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For this new portfolio we are once again crossing the Andes mountains to discover the work of Colombian designer Sara González. She explores techniques which affect textiles as surfaces for the development of garments. Together with the photographer Ana Maria Porras, she introduces a visual reflection about the hierarchy between fashion design and textile design when they are considered two separate disciplines.

Sara González (Text Susana Botero )

Sara believes that the fundamental element for the construction of garments is the technical development of textiles. The surfaces are the limits of a shape that surround, cover, wrap and define the identity of its content. The textile surface, which is a group of yarns joined together to build a fabric, can be manipulated and transformed through different physical or chemical treatments. One of these is digital printing.

In the Latin American industry there is a technical constraint in the development of textiles, however, digital printing is an ultimate tool to produce innovative pieces. The development of this technique has contributed unlimited methods to the textile industry, whereas the traditional way of printing imposed limitations on the designer. Digital techniques now open possibilities for the relation between drawings, colours, textures and yarns as well as their uses and the applications.Digital printing allows the use of unlimited colours and increases the potential to print very elaborate details. Designers can work at any scale without limits, it requires less printing time, it has a reduced impact on the environment and it’s more immediate, although not necessarily cheaper.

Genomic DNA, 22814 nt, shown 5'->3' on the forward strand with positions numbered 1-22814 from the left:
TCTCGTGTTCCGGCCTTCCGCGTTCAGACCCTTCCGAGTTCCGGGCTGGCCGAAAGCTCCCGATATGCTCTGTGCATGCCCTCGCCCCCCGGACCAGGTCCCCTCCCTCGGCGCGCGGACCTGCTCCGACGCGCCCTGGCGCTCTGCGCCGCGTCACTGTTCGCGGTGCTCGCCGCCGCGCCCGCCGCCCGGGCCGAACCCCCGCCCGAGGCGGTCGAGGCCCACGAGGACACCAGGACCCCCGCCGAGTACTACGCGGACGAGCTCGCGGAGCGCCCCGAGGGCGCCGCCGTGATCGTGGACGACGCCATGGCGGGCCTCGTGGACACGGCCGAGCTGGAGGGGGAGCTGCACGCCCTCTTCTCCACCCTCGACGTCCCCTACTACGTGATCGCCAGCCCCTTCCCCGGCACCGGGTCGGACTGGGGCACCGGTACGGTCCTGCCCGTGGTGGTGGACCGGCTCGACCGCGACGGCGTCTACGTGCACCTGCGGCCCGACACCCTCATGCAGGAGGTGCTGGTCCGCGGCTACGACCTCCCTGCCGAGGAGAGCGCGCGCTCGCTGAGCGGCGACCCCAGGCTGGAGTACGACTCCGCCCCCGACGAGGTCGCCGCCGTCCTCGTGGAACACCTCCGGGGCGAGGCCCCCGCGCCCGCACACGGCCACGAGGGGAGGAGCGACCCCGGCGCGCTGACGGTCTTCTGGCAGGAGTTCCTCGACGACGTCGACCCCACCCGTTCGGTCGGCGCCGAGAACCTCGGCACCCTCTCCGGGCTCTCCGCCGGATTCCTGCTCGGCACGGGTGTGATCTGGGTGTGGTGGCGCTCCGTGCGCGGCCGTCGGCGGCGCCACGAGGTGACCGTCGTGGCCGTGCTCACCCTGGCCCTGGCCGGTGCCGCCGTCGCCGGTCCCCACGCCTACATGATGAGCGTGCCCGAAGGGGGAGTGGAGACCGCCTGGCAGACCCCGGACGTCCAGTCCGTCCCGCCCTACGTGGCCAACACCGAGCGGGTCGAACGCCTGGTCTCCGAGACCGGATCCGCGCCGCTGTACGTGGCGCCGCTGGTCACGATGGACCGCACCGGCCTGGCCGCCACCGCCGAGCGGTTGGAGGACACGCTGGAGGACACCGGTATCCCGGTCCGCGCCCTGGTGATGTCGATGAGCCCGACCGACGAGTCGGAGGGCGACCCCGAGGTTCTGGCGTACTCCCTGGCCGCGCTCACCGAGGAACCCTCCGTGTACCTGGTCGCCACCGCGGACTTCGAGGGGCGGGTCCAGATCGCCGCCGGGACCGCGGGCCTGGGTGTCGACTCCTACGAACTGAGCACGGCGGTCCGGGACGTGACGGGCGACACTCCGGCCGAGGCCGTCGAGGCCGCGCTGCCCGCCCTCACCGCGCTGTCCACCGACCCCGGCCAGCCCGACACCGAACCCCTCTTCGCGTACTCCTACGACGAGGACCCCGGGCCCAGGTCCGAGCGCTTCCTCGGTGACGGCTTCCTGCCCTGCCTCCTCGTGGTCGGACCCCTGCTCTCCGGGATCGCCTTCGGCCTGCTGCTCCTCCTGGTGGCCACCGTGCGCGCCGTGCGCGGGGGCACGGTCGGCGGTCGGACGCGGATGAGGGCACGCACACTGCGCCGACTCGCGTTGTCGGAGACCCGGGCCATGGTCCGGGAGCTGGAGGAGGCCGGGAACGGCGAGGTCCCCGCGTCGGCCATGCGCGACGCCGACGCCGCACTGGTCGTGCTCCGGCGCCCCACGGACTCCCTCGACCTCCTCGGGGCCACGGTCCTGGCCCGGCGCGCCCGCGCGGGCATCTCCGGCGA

Sara González (Text Susana Botero )

This production technique allowed Sara to work on a design inspired by the aesthetic manifestations of Calypso; a musical genre from Trinidad and Tobago that spread throughout the Caribbean islands. The palm trees, the loose-fitting shirts, the hot weather and the multiple colours, characteristic from the region, were the references for this project. She makes patterns from the interpretation of motifs from other cultures, which are later recreated to have a new meaning. For instance, a colour is perceived as a complement to the other colours, according to the surface, the shape, the proportion and the garment where they are applied. The selection of the yarns and textures is also intentional. Sara chose rayon, which is a soft, absorbable, fresh and light fabric, in coherence with a tropical design.

Nowadays there is a notorious conceptual and perceptual gap in retail companies between textile design and fashion design. Fashion designers have more recognition despite using models produced by textiles designers. Sara reflects on those limits with an attempt to convince the consumer to value the quality of the textile and its design, over a passing trend. She expects to move away from the fast fashion industry, which she considers superficial and fleeting.In this project, the result is a collection of shirts built with basic patterns, which highlight the importance of the textile surface as a territory of expression that gives identity to the design.


Ana María Porras´s photography is characterised by its composition. Ana María distances herself from the pure action of documenting and digitally recreates other images, inviting the spectator to inquire on her subjectivity. She relates patterns in objects and composes images from there. Her photos are full of clean and accurate shapes, playing with colours, lines and lights.


Photography: Ana María Porras · WEB
Designer: Sara González · WEB